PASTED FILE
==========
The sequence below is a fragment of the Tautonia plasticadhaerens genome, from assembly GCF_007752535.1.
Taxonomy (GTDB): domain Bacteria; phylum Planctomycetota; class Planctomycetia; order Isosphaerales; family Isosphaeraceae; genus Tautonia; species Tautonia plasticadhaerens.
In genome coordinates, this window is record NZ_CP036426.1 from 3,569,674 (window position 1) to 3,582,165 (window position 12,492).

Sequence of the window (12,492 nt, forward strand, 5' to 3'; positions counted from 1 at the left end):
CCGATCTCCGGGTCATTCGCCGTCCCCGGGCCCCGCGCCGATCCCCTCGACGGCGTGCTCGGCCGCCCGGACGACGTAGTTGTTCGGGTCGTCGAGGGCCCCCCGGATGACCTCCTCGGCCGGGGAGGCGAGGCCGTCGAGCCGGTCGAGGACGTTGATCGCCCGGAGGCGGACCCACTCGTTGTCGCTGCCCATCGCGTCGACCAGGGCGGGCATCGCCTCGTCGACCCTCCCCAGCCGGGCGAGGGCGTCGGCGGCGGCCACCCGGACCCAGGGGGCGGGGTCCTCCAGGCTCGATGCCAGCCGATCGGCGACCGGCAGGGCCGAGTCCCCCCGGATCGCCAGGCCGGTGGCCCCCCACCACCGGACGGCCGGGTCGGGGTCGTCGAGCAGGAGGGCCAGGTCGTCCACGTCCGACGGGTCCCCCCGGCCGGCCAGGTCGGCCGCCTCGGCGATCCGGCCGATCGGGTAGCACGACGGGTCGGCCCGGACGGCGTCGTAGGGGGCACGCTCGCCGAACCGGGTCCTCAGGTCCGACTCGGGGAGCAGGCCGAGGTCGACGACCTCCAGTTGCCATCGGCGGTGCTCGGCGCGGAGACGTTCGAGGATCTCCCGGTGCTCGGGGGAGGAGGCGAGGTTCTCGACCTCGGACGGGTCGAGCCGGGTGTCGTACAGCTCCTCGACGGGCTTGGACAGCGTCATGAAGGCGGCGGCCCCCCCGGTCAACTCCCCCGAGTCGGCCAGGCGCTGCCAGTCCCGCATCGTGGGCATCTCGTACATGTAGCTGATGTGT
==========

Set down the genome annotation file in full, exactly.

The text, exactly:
The sequence below is a fragment of the Tautonia plasticadhaerens genome, from assembly GCF_007752535.1.
Taxonomy (GTDB): domain Bacteria; phylum Planctomycetota; class Planctomycetia; order Isosphaerales; family Isosphaeraceae; genus Tautonia; species Tautonia plasticadhaerens.
In genome coordinates, this window is record NZ_CP036426.1 from 3,569,674 (window position 1) to 3,582,165 (window position 12,492).

Sequence of the window (12,492 nt, forward strand, 5' to 3'; positions counted from 1 at the left end):
CCGATCTCCGGGTCATTCGCCGTCCCCGGGCCCCGCGCCGATCCCCTCGACGGCGTGCTCGGCCGCCCGGACGACGTAGTTGTTCGGGTCGTCGAGGGCCCCCCGGATGACCTCCTCGGCCGGGGAGGCGAGGCCGTCGAGCCGGTCGAGGACGTTGATCGCCCGGAGGCGGACCCACTCGTTGTCGCTGCCCATCGCGTCGACCAGGGCGGGCATCGCCTCGTCGACCCTCCCCAGCCGGGCGAGGGCGTCGGCGGCGGCCACCCGGACCCAGGGGGCGGGGTCCTCCAGGCTCGATGCCAGCCGATCGGCGACCGGCAGGGCCGAGTCCCCCCGGATCGCCAGGCCGGTGGCCCCCCACCACCGGACGGCCGGGTCGGGGTCGTCGAGCAGGAGGGCCAGGTCGTCCACGTCCGACGGGTCCCCCCGGCCGGCCAGGTCGGCCGCCTCGGCGATCCGGCCGATCGGGTAGCACGACGGGTCGGCCCGGACGGCGTCGTAGGGGGCACGCTCGCCGAACCGGGTCCTCAGGTCCGACTCGGGGAGCAGGCCGAGGTCGACGACCTCCAGTTGCCATCGGCGGTGCTCGGCGCGGAGACGTTCGAGGATCTCCCGGTGCTCGGGGGAGGAGGCGAGGTTCTCGACCTCGGACGGGTCGAGCCGGGTGTCGTACAGCTCCTCGACGGGCTTGGACAGCGTCATGAAGGCGGCGGCCCCCCCGGTCAACTCCCCCGAGTCGGCCAGGCGCTGCCAGTCCCGCATCGTGGGCATCTCGTACATGTAGCTGATGTGT